In regards to the question posed by this thread, I'd have to see some kind of plan proposed - and a real sensible one at that - before I would believe that a mass convention onslaught could be productive at all.  GenCon is fun, and I'm sure it was profitable for Ron (profitable in the sense that he gained some useful exposure and probably made back what he paid for the space).  Origins might be too.  But beyond that, I'm not sure how useful convention representation is.  Ron sold some copies of Sorcerer, and we gave away a slew of freebies, but not that many when you really think about it and realize that there were 25,000+ gamers on the premises.

The Wick might have a better answer to this question though; I know he's been to a couple cons in his life, promoting games and whatnot.  Ya' out there John?

- Moose

Mike Holmes

Good point Scott. If you an only get one percent interested at Gen Con, then I assume that only one percent would be interested at most conventions. Ergo, very few hits at a small convention. Even if you assume that you can get ten times the performance out of a small convention due to concentration of interest or something (a factor which can be argued against) Gen Con is still more than ten times the size of most other conventions.

And, sure GenCon costs more for booths, etc. But in the end I find that it's the time spent that's the most costly expense. I'd love to go to a jillion conventions each year. But I can only manage two right now (one or two more than many people I know) due to time constraints, so GenCon and Origins it is for me.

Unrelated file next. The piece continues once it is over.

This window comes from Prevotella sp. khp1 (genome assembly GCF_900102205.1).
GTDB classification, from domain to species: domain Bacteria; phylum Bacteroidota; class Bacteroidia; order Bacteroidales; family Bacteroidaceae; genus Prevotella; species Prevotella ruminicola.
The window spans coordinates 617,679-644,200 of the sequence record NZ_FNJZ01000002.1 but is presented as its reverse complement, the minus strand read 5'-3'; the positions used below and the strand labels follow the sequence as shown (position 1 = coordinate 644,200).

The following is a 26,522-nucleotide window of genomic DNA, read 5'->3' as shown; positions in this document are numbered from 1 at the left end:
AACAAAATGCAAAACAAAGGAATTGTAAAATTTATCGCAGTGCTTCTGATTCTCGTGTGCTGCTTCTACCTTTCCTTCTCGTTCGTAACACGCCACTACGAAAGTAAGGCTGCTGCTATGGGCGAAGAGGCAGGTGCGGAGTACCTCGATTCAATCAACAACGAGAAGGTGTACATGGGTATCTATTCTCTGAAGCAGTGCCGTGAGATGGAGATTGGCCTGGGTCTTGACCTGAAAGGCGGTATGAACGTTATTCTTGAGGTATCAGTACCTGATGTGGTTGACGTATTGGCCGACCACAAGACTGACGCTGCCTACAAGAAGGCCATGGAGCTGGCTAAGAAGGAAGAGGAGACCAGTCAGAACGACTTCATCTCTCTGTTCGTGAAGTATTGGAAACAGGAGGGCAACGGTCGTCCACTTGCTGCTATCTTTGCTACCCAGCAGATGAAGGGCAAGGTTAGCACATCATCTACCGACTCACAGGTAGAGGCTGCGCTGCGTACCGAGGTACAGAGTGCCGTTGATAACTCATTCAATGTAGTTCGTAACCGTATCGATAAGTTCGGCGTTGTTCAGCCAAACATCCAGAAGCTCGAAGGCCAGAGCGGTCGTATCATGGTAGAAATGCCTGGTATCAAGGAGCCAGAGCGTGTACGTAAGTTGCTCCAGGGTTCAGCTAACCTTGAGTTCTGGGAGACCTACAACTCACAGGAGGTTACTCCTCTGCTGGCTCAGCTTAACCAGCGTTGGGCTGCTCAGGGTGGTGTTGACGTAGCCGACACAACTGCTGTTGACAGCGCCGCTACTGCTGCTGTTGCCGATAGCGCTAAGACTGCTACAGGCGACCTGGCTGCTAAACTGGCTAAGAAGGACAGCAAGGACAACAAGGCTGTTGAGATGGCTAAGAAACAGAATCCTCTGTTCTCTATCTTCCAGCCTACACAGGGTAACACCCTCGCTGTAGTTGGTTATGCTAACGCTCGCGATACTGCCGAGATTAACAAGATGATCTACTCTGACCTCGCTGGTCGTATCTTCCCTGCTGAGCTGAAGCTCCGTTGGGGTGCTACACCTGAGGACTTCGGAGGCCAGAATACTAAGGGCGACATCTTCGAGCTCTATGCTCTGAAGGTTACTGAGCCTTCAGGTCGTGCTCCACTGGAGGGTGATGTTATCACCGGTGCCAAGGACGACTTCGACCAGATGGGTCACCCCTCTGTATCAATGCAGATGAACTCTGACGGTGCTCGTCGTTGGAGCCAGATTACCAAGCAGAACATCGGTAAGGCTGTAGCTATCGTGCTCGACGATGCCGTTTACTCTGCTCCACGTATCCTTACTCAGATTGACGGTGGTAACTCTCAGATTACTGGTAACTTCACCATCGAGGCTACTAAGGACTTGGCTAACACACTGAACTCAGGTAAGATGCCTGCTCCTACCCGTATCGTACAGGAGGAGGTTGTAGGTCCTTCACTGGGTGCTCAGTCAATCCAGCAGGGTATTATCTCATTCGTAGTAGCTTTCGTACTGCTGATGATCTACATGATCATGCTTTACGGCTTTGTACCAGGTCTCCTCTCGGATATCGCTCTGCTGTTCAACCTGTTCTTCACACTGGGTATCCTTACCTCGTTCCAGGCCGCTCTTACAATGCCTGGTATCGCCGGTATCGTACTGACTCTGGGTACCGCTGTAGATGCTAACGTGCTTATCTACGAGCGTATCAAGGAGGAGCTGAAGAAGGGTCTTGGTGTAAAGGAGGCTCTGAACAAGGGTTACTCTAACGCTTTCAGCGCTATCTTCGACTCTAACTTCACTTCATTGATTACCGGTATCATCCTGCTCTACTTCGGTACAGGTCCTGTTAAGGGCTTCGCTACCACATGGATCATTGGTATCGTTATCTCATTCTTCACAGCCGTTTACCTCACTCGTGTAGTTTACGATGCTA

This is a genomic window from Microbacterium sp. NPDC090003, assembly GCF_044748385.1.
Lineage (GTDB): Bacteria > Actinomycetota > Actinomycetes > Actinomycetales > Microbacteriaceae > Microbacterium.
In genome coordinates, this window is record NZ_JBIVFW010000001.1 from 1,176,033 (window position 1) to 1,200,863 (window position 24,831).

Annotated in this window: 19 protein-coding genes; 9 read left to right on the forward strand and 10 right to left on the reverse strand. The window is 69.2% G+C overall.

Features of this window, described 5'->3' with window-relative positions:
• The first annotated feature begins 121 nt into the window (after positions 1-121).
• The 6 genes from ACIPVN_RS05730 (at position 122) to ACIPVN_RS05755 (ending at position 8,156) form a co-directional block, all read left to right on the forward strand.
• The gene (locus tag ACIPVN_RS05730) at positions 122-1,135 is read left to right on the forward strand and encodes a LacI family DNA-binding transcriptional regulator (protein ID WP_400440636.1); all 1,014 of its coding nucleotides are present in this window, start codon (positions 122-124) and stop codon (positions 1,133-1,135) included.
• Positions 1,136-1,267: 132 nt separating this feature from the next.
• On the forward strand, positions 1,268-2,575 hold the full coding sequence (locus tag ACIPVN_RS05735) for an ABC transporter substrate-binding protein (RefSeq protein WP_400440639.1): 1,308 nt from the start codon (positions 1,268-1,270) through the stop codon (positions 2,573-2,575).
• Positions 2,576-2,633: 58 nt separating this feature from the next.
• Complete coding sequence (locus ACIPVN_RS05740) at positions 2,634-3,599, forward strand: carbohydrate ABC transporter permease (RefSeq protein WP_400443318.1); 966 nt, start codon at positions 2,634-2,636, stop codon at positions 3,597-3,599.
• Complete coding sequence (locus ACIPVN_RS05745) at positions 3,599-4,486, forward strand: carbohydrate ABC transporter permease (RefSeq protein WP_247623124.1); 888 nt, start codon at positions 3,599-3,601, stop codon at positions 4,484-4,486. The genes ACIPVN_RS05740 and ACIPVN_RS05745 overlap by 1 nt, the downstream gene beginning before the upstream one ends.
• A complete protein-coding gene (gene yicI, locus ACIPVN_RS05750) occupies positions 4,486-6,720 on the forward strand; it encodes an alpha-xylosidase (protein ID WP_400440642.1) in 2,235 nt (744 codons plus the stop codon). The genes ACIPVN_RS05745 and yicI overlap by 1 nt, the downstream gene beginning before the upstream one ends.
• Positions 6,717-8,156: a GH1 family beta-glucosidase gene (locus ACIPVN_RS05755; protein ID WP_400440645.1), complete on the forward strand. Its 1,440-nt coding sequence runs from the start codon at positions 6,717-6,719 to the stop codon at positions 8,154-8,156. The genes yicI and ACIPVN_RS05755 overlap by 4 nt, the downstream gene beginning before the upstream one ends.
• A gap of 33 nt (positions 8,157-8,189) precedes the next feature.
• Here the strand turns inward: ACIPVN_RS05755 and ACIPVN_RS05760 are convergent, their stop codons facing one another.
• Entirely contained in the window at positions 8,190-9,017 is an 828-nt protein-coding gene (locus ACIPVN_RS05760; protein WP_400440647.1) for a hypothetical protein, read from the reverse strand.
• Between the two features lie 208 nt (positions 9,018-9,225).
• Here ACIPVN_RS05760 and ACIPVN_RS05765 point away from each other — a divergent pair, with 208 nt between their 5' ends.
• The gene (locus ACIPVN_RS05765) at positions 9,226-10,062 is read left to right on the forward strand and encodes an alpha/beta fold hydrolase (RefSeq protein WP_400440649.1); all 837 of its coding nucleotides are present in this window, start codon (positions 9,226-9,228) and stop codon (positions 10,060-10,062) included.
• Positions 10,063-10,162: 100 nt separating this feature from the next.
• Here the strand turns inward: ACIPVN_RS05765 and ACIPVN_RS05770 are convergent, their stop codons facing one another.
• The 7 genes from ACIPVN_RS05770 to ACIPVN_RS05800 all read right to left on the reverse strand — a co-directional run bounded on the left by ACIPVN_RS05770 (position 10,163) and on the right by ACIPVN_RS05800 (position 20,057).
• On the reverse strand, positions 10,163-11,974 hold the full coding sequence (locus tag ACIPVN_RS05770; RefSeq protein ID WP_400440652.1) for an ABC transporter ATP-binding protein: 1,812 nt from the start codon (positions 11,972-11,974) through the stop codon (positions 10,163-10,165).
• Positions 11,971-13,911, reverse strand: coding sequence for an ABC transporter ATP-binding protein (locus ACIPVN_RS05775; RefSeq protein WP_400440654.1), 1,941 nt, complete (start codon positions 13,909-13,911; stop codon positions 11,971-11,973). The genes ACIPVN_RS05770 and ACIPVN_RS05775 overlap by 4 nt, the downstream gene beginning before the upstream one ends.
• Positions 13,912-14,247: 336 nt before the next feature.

Member of Indie Netgaming
-Get your indie game fix online.


To be honest, I don't think that a demo organisation - an indie RPGA/Men in Black essentially - is worth doing. It's an extra level of complexity. Anyone pushing their game should get out on the net, find a few fans in each of the worthwhile markets, and get those fans to run enthusiastic demos at a con.

Ron Edwards


At present, I am attempting to organize a certain amount of cooperative effort at GenCon 2002, regarding promotion of creator-owned games. More information is forthcoming when it's available.

I do think that such promotion is useful at ANY convention or get-together of role-players, but several reality-check points are necessary, before getting all fired up about it.

1) Any claim to quality has to be backed up. Just speechifying or passing out pamphlets is not enough; actual games should be present and, ideally, played.